< SWITCH ME >

We all know that all is fair in love and war. What you may not know, though, is that apparently, many politicians seem to think that all is fair in politics as well. Here are five examples of European politics at its worst - and sometimes, most dangerous.

# 5: Poisoning, because the way to your enemy's heart is through his stomach

Viktor_Yuschenko
Image: GFDL
Viktor Yushchenko, whose face is still scarred from his poisoning

We have all heard the story of the philosopher Socrates who was sentenced to death with a shot of poison. As practised in ancient Athens, when the death penalty was still accepted by most Europan states, poison was often a preferred method of execution.

Recently, Europe has woken up to a reality where poisoning is indeed not only a relic from the past, but is still present in high stakes politics: first, presidential candidate in Ukraine, Viktor Yushchenko, was allegedly poisoned on the campaign trail in late 2004. The old prime minister appeared disfigured and weak in pictures that were sent across the world, but eventually Yushchenko managed to win the presidential elections.

Merely two years later, the story of Alexander Litvinenko shocked an unsuspecting public. The former Russian spy was hospitalised in London and died of radionucleide polonium-210 poisoning after having left no doubt regarding who he thought had poisoned him, as he describes in his last statement "Why I Believe Putin Wanted Me Dead". The case awakened old diplomatic tensions, and Russia-UK relations (because Litvinenko was granted asylum in the UK back in 2001), are still suffering from the allegations and distrust that followed the Litvinenko murder.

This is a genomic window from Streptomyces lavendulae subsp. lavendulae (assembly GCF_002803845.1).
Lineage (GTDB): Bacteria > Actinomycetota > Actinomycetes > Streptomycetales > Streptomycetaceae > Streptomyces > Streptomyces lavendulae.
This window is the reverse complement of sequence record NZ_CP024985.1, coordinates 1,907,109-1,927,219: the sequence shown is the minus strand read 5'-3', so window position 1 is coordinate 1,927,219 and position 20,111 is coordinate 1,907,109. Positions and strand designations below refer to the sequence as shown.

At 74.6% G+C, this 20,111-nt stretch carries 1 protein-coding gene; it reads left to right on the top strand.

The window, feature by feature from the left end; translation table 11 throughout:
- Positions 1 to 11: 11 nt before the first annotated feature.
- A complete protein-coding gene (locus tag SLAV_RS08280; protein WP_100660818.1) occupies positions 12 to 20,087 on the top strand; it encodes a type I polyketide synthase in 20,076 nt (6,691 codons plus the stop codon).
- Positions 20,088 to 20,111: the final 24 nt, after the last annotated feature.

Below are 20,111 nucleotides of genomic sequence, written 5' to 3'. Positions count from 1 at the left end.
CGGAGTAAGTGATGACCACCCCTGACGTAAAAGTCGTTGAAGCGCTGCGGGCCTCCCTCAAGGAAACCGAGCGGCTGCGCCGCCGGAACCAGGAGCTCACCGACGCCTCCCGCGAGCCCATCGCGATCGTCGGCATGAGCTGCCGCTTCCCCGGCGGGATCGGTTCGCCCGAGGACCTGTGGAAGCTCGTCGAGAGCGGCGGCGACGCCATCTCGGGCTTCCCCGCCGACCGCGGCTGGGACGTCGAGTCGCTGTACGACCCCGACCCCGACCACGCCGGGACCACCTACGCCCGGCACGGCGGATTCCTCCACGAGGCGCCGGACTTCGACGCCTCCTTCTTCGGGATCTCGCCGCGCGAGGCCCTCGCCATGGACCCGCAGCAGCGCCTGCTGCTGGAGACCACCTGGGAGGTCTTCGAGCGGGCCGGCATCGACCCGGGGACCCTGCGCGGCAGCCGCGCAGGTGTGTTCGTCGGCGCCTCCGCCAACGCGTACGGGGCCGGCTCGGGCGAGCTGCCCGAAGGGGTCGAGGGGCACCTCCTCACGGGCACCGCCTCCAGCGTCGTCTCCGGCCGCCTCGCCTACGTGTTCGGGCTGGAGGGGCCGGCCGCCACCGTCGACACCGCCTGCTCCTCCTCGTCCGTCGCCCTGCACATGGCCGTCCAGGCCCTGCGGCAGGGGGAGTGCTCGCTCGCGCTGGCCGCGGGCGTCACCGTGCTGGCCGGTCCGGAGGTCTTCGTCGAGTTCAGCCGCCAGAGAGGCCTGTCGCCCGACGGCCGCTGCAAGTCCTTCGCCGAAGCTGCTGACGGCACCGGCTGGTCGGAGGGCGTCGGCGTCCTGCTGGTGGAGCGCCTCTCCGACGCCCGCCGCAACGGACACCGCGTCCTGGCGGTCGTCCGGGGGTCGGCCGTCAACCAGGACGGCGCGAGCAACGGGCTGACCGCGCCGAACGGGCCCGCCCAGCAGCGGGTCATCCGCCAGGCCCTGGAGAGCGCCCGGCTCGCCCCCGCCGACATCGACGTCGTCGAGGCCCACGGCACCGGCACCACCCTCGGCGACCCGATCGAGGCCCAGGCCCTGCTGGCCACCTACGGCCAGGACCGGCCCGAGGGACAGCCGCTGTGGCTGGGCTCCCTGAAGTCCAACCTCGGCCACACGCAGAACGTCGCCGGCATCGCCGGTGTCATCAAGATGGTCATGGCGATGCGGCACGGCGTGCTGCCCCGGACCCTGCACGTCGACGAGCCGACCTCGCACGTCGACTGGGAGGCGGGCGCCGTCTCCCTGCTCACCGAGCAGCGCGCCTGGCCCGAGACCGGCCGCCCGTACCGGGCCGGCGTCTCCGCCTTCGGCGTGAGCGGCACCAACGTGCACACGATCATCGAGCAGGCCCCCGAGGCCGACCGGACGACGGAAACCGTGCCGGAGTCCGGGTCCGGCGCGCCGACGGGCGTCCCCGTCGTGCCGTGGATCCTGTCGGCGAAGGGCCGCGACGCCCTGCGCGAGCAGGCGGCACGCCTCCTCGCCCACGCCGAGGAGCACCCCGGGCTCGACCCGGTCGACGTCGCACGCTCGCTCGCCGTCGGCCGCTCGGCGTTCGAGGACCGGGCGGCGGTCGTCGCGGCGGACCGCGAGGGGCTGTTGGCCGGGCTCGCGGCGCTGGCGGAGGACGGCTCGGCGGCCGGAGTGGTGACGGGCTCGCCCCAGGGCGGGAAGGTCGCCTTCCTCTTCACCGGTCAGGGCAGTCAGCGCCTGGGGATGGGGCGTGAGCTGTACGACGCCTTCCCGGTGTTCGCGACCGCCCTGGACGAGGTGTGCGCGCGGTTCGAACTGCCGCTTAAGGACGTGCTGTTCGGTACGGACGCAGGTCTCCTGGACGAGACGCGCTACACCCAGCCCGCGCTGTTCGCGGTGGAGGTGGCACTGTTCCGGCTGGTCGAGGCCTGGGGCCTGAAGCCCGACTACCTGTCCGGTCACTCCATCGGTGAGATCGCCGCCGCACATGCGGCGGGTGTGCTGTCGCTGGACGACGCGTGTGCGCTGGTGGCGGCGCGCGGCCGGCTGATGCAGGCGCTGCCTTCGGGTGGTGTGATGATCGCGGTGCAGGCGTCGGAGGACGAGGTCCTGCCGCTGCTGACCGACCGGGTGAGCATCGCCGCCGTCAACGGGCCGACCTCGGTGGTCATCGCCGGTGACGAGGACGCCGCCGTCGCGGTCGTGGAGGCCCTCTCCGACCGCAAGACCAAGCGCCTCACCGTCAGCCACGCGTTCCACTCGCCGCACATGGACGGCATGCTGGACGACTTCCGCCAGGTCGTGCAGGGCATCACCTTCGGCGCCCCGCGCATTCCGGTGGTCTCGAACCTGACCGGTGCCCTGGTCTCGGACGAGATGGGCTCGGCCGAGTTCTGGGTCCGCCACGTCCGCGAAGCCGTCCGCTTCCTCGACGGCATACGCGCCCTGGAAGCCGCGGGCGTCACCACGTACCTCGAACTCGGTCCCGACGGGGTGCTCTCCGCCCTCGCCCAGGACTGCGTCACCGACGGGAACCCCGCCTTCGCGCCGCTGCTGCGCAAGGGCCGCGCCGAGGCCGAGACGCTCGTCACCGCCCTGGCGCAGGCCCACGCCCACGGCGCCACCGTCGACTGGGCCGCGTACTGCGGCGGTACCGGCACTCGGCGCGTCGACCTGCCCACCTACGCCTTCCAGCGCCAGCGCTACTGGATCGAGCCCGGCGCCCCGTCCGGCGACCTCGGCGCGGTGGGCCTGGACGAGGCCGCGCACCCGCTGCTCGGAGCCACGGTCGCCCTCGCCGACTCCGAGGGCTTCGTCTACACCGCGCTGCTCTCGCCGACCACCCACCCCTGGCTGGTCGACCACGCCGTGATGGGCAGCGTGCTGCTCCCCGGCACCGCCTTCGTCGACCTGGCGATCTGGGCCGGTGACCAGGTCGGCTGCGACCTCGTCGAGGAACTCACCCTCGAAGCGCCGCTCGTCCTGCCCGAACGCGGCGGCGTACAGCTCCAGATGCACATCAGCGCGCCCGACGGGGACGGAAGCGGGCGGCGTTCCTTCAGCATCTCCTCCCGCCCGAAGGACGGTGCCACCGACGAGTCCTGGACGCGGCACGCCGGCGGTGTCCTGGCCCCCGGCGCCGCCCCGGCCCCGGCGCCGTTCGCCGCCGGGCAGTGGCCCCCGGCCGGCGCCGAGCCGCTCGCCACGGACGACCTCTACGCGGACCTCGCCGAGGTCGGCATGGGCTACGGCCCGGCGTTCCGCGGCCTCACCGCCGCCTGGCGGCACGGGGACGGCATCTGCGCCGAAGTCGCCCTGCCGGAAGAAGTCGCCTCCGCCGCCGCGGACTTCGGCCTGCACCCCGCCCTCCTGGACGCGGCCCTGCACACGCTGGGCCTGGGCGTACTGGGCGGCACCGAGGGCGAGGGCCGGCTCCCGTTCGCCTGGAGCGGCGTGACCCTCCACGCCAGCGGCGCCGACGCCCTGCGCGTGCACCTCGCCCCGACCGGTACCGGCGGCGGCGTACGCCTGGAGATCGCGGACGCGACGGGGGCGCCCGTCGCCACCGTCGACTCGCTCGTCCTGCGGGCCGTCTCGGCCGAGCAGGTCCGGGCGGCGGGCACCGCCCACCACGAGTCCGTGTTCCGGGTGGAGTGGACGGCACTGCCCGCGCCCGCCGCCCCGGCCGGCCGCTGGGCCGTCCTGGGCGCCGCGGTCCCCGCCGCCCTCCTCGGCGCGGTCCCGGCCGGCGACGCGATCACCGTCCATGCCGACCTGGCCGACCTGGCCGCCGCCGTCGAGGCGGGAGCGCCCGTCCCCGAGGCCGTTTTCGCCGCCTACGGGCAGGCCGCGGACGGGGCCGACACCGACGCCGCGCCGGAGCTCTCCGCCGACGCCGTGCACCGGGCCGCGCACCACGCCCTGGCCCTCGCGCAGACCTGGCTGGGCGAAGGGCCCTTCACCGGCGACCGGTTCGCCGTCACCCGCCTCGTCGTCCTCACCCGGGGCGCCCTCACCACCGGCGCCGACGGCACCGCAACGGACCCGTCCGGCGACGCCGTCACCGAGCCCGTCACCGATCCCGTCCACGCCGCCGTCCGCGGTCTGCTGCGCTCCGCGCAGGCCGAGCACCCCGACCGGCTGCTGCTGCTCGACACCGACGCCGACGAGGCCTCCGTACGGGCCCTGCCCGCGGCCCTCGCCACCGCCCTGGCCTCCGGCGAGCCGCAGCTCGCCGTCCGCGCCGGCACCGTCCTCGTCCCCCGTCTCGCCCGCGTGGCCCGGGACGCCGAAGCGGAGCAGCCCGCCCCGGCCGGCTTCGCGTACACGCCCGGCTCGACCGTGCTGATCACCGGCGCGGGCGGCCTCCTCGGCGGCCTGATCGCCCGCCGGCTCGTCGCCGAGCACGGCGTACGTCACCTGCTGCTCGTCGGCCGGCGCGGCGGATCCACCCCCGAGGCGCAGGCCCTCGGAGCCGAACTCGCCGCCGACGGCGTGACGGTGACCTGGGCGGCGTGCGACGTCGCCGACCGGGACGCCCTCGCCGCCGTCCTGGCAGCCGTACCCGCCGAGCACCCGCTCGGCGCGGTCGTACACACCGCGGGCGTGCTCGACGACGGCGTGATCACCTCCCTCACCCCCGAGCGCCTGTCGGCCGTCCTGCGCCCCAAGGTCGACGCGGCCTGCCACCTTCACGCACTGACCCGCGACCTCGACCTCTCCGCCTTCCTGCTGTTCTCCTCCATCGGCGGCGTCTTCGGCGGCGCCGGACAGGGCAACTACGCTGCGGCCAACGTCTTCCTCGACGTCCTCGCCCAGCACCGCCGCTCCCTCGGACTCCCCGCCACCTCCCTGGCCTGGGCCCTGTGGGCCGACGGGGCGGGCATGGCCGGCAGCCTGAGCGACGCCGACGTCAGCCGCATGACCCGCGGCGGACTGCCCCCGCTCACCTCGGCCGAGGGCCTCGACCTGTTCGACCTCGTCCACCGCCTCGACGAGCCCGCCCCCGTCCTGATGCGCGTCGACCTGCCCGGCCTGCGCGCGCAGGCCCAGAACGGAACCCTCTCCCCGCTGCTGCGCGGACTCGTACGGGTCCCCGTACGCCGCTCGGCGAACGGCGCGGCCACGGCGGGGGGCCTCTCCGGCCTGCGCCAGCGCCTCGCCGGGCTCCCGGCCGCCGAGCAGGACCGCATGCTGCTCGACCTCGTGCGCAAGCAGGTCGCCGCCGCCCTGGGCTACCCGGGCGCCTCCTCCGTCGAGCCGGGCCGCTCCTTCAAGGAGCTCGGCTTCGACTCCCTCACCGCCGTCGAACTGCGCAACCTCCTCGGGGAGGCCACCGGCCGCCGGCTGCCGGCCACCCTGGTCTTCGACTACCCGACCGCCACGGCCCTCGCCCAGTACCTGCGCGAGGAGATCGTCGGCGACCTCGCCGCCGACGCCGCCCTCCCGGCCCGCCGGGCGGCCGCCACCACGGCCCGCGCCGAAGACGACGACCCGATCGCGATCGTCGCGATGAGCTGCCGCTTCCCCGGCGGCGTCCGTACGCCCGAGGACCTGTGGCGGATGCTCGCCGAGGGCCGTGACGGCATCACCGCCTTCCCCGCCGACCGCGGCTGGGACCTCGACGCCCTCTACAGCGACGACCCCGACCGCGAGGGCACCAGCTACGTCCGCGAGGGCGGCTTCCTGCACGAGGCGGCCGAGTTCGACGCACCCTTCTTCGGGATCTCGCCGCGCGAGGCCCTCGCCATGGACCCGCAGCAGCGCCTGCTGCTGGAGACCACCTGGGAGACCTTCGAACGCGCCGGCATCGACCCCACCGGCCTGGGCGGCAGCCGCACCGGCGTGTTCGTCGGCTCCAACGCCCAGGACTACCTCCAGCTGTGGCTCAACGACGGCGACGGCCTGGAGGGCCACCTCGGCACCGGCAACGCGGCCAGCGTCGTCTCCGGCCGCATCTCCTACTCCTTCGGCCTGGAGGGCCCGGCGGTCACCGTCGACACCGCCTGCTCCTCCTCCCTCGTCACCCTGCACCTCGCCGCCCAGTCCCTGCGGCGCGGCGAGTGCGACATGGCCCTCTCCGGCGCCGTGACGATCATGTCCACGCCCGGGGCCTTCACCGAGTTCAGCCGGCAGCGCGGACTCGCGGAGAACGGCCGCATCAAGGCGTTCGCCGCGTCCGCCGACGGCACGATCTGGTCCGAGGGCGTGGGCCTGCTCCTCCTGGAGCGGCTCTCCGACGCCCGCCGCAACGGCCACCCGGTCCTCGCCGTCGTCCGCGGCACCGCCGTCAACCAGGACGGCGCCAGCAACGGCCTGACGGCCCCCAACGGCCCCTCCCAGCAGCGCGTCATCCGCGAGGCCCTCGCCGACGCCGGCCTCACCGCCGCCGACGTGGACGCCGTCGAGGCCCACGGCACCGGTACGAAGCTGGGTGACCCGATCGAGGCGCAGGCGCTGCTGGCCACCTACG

We have to count ourselves lucky that plutonium is so hard to come by, and that cyanide is a means used only in Agatha Christies novels - if it weren't so, the days of dirty trick poisoning could pose a serious threat to political life, even in the 21st century.

 

# 4: Don’t want to abide by the law? Make a new one!

Number four on our list of dirty political tricks is one that is not so overtly dirty, but perhaps that's why it is one of the most preferred solutions to tricky situations. Again, we all know this trick from our history books: when Galileo Galilei and Nicolaus Copernicus presented evidence that the earth was not the centre of the universe, the power centre that was the Catholic Church decided quite simply that this could not be so, banning the right to express their views. Moreover, the very reason Socrates was sentenced to death was that he was corrupting the young minds of Athens by asking critical questions – he needed silencing.

On the present list of people who have seized the opportunity to pass laws that favour them we have quite a few European celebrities. A number of countries have introduced laws that have protected incumbent office holders from criminal investigation (oh, hello there Berlusconi). Indeed, the current trends of hiding dirty deeds behind the veil of the law seems to follow directly in our ancestors' footsteps. Specifically, today the attack from the power holders is towards restricting existing press freedoms. Russia, Italy and Belarus have long been criticised for repressive attitudes towards reporters, and now others are taking a leaf out of their book. As Hungary took over the EU presidency in January 2011, the country also introduced a media watch panel, given the authority to impose fines of up to €700,000 for content that among others could "violate public morality". Moreover, the panel would have the authority to request and disclose anonymous sources to the media. Needless to say, this is a political trick designed only to drag Hungary and Europe back to the middle ages.

NEXT ISSUE
IN -1105 DAYS